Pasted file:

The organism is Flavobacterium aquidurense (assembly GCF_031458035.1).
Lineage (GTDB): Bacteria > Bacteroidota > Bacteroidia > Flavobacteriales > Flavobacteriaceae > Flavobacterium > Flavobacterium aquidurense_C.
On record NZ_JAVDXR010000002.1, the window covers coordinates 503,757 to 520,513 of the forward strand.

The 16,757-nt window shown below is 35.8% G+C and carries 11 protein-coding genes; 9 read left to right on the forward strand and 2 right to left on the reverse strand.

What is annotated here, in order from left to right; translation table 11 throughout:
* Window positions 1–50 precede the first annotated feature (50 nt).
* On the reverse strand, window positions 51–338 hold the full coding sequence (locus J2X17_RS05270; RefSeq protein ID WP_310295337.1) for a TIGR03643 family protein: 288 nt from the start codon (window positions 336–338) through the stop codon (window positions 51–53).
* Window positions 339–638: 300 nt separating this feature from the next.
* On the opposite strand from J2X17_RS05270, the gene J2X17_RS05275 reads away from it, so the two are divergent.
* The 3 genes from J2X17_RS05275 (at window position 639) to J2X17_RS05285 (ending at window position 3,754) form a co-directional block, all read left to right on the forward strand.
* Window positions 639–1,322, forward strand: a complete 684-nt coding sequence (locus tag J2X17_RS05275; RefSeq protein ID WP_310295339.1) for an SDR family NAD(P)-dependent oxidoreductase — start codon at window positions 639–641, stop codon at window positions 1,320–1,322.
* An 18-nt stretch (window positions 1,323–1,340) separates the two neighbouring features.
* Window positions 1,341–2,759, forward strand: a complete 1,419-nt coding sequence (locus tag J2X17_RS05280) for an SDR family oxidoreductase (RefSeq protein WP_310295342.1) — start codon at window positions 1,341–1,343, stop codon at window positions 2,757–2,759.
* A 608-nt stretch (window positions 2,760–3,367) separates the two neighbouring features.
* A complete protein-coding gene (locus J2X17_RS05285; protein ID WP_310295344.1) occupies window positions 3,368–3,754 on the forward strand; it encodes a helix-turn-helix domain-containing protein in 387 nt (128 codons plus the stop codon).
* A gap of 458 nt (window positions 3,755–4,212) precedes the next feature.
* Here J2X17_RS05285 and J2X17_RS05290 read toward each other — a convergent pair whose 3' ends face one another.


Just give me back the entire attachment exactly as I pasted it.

The organism is Flavobacterium aquidurense (assembly GCF_031458035.1).
Lineage (GTDB): Bacteria > Bacteroidota > Bacteroidia > Flavobacteriales > Flavobacteriaceae > Flavobacterium > Flavobacterium aquidurense_C.
On record NZ_JAVDXR010000002.1, the window covers coordinates 503,757 to 520,513 of the forward strand.

The 16,757-nt window shown below is 35.8% G+C and carries 11 protein-coding genes; 9 read left to right on the forward strand and 2 right to left on the reverse strand.

What is annotated here, in order from left to right; translation table 11 throughout:
* Window positions 1–50 precede the first annotated feature (50 nt).
* On the reverse strand, window positions 51–338 hold the full coding sequence (locus J2X17_RS05270; RefSeq protein ID WP_310295337.1) for a TIGR03643 family protein: 288 nt from the start codon (window positions 336–338) through the stop codon (window positions 51–53).
* Window positions 339–638: 300 nt separating this feature from the next.
* On the opposite strand from J2X17_RS05270, the gene J2X17_RS05275 reads away from it, so the two are divergent.
* The 3 genes from J2X17_RS05275 (at window position 639) to J2X17_RS05285 (ending at window position 3,754) form a co-directional block, all read left to right on the forward strand.
* Window positions 639–1,322, forward strand: a complete 684-nt coding sequence (locus tag J2X17_RS05275; RefSeq protein ID WP_310295339.1) for an SDR family NAD(P)-dependent oxidoreductase — start codon at window positions 639–641, stop codon at window positions 1,320–1,322.
* An 18-nt stretch (window positions 1,323–1,340) separates the two neighbouring features.
* Window positions 1,341–2,759, forward strand: a complete 1,419-nt coding sequence (locus tag J2X17_RS05280) for an SDR family oxidoreductase (RefSeq protein WP_310295342.1) — start codon at window positions 1,341–1,343, stop codon at window positions 2,757–2,759.
* A 608-nt stretch (window positions 2,760–3,367) separates the two neighbouring features.
* A complete protein-coding gene (locus J2X17_RS05285; protein ID WP_310295344.1) occupies window positions 3,368–3,754 on the forward strand; it encodes a helix-turn-helix domain-containing protein in 387 nt (128 codons plus the stop codon).
* A gap of 458 nt (window positions 3,755–4,212) precedes the next feature.
* Here J2X17_RS05285 and J2X17_RS05290 read toward each other — a convergent pair whose 3' ends face one another.